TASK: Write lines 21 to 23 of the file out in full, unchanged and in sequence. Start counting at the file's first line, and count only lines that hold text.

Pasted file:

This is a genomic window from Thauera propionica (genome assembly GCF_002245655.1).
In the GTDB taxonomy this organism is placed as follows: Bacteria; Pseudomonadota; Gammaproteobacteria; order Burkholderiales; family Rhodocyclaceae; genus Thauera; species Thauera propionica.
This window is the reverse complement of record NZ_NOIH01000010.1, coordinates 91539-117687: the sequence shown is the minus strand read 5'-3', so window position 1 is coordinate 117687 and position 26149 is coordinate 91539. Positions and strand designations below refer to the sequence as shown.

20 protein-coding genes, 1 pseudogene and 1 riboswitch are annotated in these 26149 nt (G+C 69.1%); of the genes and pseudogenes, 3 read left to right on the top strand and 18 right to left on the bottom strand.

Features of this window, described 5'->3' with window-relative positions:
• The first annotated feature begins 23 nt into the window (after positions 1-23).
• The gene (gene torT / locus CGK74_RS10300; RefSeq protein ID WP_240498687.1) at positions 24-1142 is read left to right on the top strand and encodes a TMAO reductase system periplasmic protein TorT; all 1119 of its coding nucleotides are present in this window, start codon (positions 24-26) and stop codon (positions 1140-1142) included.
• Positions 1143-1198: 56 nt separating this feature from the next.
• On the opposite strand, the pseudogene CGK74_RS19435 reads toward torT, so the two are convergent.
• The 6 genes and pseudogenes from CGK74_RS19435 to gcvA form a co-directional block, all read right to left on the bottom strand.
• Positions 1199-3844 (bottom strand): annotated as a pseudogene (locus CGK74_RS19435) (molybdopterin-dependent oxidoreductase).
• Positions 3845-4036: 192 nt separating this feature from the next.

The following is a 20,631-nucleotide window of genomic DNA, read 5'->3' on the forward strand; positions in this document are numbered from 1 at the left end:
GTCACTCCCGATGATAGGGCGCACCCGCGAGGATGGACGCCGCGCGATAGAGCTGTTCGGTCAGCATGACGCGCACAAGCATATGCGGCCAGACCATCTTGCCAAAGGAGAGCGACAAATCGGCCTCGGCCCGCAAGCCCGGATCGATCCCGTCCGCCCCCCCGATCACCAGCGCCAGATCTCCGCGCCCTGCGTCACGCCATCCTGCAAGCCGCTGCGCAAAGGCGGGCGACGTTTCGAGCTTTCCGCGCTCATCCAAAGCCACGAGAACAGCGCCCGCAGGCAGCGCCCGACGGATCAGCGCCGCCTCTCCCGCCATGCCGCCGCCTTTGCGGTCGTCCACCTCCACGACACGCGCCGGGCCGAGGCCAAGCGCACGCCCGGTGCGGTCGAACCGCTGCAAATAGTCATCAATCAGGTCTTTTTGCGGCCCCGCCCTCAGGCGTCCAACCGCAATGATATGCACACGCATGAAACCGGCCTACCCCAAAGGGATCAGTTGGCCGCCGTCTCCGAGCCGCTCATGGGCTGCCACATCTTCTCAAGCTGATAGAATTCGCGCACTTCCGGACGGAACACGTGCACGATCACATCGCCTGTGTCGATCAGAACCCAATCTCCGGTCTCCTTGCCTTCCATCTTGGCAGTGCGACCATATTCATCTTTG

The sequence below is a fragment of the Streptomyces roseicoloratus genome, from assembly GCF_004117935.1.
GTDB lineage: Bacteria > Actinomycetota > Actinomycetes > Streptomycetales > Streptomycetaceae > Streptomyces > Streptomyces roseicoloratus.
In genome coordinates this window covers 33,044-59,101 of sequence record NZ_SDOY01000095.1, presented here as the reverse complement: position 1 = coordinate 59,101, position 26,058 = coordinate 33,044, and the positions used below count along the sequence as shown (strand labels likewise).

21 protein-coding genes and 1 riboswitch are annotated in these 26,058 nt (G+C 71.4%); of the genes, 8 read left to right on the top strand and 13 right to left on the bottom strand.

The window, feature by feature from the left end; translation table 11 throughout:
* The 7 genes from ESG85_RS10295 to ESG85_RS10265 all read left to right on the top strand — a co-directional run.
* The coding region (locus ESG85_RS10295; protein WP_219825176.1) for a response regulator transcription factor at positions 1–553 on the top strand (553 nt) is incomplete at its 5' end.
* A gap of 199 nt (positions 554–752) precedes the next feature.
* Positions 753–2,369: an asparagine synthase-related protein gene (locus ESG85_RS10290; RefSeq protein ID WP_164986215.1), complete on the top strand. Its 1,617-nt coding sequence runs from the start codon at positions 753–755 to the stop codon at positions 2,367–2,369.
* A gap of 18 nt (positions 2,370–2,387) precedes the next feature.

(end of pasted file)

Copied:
* The coding region (locus ESG85_RS10295; protein WP_219825176.1) for a response regulator transcription factor at positions 1–553 on the top strand (553 nt) is incomplete at its 5' end.
* A gap of 199 nt (positions 554–752) precedes the next feature.
* Positions 753–2,369: an asparagine synthase-related protein gene (locus ESG85_RS10290; RefSeq protein ID WP_164986215.1), complete on the top strand. Its 1,617-nt coding sequence runs from the start codon at positions 753–755 to the stop codon at positions 2,367–2,369.